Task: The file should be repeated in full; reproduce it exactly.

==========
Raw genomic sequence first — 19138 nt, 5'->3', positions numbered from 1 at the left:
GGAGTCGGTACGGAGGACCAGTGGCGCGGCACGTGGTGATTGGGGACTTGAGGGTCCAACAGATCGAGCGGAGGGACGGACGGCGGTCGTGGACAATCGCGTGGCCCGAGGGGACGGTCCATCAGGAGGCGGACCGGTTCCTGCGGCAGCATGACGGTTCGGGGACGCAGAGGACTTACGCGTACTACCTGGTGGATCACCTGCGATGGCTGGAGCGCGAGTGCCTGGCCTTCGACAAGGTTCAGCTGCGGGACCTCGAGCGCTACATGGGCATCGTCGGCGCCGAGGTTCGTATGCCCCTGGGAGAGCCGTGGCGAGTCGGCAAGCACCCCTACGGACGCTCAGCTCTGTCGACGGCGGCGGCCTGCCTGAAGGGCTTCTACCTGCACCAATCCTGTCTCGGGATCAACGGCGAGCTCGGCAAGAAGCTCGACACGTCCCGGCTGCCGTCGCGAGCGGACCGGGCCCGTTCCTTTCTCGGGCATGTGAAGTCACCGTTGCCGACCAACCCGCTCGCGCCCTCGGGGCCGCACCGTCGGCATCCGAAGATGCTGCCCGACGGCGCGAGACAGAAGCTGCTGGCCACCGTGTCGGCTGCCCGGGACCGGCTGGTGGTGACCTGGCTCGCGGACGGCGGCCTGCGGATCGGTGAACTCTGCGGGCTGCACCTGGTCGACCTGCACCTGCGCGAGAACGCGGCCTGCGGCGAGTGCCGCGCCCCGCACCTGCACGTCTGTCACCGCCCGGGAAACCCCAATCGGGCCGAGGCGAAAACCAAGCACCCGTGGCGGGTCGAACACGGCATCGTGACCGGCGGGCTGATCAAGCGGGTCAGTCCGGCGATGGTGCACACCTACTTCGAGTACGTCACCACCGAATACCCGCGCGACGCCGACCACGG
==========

Raw genomic sequence first — 19138 nt, 5'->3', positions numbered from 1 at the left:
GGAGTCGGTACGGAGGACCAGTGGCGCGGCACGTGGTGATTGGGGACTTGAGGGTCCAACAGATCGAGCGGAGGGACGGACGGCGGTCGTGGACAATCGCGTGGCCCGAGGGGACGGTCCATCAGGAGGCGGACCGGTTCCTGCGGCAGCATGACGGTTCGGGGACGCAGAGGACTTACGCGTACTACCTGGTGGATCACCTGCGATGGCTGGAGCGCGAGTGCCTGGCCTTCGACAAGGTTCAGCTGCGGGACCTCGAGCGCTACATGGGCATCGTCGGCGCCGAGGTTCGTATGCCCCTGGGAGAGCCGTGGCGAGTCGGCAAGCACCCCTACGGACGCTCAGCTCTGTCGACGGCGGCGGCCTGCCTGAAGGGCTTCTACCTGCACCAATCCTGTCTCGGGATCAACGGCGAGCTCGGCAAGAAGCTCGACACGTCCCGGCTGCCGTCGCGAGCGGACCGGGCCCGTTCCTTTCTCGGGCATGTGAAGTCACCGTTGCCGACCAACCCGCTCGCGCCCTCGGGGCCGCACCGTCGGCATCCGAAGATGCTGCCCGACGGCGCGAGACAGAAGCTGCTGGCCACCGTGTCGGCTGCCCGGGACCGGCTGGTGGTGACCTGGCTCGCGGACGGCGGCCTGCGGATCGGTGAACTCTGCGGGCTGCACCTGGTCGACCTGCACCTGCGCGAGAACGCGGCCTGCGGCGAGTGCCGCGCCCCGCACCTGCACGTCTGTCACCGCCCGGGAAACCCCAATCGGGCCGAGGCGAAAACCAAGCACCCGTGGCGGGTCGAACACGGCATCGTGACCGGCGGGCTGATCAAGCGGGTCAGTCCGGCGATGGTGCACACCTACTTCGAGTACGTCACCACCGAATACCCGCGCGACGCCGACCACGG